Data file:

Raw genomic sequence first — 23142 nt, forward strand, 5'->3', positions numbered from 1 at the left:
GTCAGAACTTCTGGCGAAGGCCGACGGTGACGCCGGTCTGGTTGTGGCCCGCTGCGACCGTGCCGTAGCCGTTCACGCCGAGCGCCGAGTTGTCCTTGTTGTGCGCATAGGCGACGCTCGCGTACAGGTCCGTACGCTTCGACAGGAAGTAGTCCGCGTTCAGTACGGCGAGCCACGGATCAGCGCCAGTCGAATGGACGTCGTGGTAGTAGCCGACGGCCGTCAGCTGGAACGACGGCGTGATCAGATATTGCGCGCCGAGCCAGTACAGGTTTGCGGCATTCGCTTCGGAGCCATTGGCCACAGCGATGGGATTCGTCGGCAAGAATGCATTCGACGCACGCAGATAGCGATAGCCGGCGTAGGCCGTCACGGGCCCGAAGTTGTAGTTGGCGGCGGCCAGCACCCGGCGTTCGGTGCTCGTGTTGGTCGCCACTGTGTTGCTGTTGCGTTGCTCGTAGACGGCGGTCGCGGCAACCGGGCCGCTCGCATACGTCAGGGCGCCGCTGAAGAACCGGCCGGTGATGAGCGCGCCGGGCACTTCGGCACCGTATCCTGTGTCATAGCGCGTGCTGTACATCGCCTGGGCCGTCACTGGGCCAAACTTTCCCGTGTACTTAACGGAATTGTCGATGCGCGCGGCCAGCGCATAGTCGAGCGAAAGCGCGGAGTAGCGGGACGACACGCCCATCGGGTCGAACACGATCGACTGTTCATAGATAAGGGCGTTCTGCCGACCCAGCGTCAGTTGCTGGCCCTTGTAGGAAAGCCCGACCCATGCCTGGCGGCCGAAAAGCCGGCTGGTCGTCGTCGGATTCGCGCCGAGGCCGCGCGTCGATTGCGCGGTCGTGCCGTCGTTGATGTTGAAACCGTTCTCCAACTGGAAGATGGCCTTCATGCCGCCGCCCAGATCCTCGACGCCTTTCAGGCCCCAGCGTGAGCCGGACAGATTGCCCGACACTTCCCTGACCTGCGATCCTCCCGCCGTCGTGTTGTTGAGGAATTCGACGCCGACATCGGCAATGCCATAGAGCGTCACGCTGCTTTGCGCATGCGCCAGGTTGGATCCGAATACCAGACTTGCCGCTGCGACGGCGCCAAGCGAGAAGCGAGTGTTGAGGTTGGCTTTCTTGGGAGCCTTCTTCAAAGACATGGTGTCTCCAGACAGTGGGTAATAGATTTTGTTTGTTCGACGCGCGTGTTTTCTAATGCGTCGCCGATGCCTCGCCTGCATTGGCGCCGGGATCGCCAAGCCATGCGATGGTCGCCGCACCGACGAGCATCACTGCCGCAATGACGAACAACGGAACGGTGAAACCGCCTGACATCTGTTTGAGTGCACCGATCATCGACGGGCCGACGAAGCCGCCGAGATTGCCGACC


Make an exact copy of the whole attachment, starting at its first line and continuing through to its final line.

Raw genomic sequence first — 23142 nt, forward strand, 5'->3', positions numbered from 1 at the left:
GTCAGAACTTCTGGCGAAGGCCGACGGTGACGCCGGTCTGGTTGTGGCCCGCTGCGACCGTGCCGTAGCCGTTCACGCCGAGCGCCGAGTTGTCCTTGTTGTGCGCATAGGCGACGCTCGCGTACAGGTCCGTACGCTTCGACAGGAAGTAGTCCGCGTTCAGTACGGCGAGCCACGGATCAGCGCCAGTCGAATGGACGTCGTGGTAGTAGCCGACGGCCGTCAGCTGGAACGACGGCGTGATCAGATATTGCGCGCCGAGCCAGTACAGGTTTGCGGCATTCGCTTCGGAGCCATTGGCCACAGCGATGGGATTCGTCGGCAAGAATGCATTCGACGCACGCAGATAGCGATAGCCGGCGTAGGCCGTCACGGGCCCGAAGTTGTAGTTGGCGGCGGCCAGCACCCGGCGTTCGGTGCTCGTGTTGGTCGCCACTGTGTTGCTGTTGCGTTGCTCGTAGACGGCGGTCGCGGCAACCGGGCCGCTCGCATACGTCAGGGCGCCGCTGAAGAACCGGCCGGTGATGAGCGCGCCGGGCACTTCGGCACCGTATCCTGTGTCATAGCGCGTGCTGTACATCGCCTGGGCCGTCACTGGGCCAAACTTTCCCGTGTACTTAACGGAATTGTCGATGCGCGCGGCCAGCGCATAGTCGAGCGAAAGCGCGGAGTAGCGGGACGACACGCCCATCGGGTCGAACACGATCGACTGTTCATAGATAAGGGCGTTCTGCCGACCCAGCGTCAGTTGCTGGCCCTTGTAGGAAAGCCCGACCCATGCCTGGCGGCCGAAAAGCCGGCTGGTCGTCGTCGGATTCGCGCCGAGGCCGCGCGTCGATTGCGCGGTCGTGCCGTCGTTGATGTTGAAACCGTTCTCCAACTGGAAGATGGCCTTCATGCCGCCGCCCAGATCCTCGACGCCTTTCAGGCCCCAGCGTGAGCCGGACAGATTGCCCGACACTTCCCTGACCTGCGATCCTCCCGCCGTCGTGTTGTTGAGGAATTCGACGCCGACATCGGCAATGCCATAGAGCGTCACGCTGCTTTGCGCATGCGCCAGGTTGGATCCGAATACCAGACTTGCCGCTGCGACGGCGCCAAGCGAGAAGCGAGTGTTGAGGTTGGCTTTCTTGGGAGCCTTCTTCAAAGACATGGTGTCTCCAGACAGTGGGTAATAGATTTTGTTTGTTCGACGCGCGTGTTTTCTAATGCGTCGCCGATGCCTCGCCTGCATTGGCGCCGGGATCGCCAAGCCATGCGATGGTCGCCGCACCGACGAGCATCACTGCCGCAATGACGAACAACGGAACGGTGAAACCGCCTGACATCTGTTTGAGTGCACCGATCATCGACGGGCCGACGAAGCCGCCGAGATTGCCGACC